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Rare nuclear protest staged

BELGRADE, Yugoslavia -- About 2,500 people, including women and their children, staged a rare anti-nuclear demonstration in the northwestern Yugoslavian town of Ljubljana, it was reported today.

The peaceful protest Thursday in Ljubljana was the first of several demonstrations planned nationwide to mark Sunday's first anniversary of the explosion at the Chernobyl power plant in the Soviet Union, the world's worst nuclear disaster.

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Protests against all nuclear programs, including those for peaceful purposes, are scheduled for Sunday and Monday in Zagreb in Western Yugoslavia and in the Yugoslav capital of Belgrade, the news reports said.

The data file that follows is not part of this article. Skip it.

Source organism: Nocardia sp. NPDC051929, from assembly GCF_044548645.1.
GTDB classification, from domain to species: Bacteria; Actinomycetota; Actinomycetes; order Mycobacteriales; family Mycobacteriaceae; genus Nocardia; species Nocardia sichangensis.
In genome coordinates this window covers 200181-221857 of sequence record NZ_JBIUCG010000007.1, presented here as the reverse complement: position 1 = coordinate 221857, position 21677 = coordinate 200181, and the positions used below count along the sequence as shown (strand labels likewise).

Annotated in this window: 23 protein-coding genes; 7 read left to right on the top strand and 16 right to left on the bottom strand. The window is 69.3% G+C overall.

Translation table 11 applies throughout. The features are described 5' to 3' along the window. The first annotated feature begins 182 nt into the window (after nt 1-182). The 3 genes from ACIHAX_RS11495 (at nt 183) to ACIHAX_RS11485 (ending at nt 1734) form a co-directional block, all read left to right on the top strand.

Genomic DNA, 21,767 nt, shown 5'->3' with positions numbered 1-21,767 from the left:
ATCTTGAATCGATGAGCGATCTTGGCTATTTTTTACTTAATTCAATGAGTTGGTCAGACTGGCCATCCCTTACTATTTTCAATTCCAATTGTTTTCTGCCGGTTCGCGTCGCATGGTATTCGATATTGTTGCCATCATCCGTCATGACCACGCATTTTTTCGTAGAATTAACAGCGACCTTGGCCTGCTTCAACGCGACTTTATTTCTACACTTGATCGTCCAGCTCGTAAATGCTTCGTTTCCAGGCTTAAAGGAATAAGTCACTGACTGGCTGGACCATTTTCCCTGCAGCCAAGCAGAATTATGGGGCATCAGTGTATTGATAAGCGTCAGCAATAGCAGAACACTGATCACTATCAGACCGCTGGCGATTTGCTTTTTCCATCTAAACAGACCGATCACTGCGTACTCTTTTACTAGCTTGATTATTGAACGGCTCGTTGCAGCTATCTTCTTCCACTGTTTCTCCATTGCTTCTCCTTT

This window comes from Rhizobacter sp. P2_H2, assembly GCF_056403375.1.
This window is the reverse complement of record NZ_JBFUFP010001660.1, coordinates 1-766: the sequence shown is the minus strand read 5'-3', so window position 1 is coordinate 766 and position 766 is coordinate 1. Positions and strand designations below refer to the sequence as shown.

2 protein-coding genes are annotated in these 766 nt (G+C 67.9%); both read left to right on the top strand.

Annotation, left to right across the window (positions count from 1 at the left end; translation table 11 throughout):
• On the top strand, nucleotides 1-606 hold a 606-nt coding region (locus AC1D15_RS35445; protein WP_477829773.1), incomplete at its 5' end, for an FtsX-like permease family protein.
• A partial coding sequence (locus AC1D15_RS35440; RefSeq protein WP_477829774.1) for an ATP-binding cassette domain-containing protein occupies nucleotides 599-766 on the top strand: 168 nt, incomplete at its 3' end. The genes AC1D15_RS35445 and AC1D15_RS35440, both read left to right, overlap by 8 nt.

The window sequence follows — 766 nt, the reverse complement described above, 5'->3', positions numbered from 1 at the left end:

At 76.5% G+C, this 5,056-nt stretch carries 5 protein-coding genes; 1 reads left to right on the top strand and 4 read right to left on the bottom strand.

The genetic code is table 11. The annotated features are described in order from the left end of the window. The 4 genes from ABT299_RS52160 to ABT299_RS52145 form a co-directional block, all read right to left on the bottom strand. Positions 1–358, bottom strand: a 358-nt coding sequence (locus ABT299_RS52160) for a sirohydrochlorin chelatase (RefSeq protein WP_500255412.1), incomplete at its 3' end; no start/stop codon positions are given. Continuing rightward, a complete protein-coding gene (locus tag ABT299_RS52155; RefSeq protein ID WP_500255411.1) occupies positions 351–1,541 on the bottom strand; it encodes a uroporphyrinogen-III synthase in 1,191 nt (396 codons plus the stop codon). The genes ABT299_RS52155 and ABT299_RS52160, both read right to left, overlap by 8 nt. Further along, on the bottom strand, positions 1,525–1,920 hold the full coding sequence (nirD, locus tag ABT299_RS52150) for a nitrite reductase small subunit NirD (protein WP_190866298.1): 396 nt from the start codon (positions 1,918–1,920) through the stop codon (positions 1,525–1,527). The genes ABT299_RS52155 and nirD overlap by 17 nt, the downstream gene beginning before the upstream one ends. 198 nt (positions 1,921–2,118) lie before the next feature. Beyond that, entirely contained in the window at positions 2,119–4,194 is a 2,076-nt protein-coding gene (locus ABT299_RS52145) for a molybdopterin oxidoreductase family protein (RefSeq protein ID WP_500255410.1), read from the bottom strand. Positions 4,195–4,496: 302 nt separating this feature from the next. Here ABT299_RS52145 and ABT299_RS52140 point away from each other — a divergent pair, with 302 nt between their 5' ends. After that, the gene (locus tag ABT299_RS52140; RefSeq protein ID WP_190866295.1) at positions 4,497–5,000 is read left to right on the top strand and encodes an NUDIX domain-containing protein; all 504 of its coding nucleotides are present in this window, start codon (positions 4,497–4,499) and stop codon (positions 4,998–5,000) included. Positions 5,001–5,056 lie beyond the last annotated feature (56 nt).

Thusday's demonstration in Ljubljana, the capital of the constituent republic of Slovenia, was arranged by the Slovenian Socialist Youth Organization and University Students Organization to collect signatures in support of a proposed referendum protesting danger from nuclear power plants.

Yugoslavia has one nuclear power plant, at Krsko, 62 miles east of Ljubljana.

After the Chernobyl incident, youth groups advocated a moratorium on building nuclear power plants. The Yugoslav government, according to unofficial reports, plans to build about eight nuclear power plants by the year 2000.

On April 26, 1986, the nuclear power plant in Chernobyl, 80 miles north of Kiev, was damaged but the Soviet Union did not acknowledge the world's worst nuclear accident until two days later.

Soviet officials said 31 people died and hundreds were hospitalized in the catastrophe.

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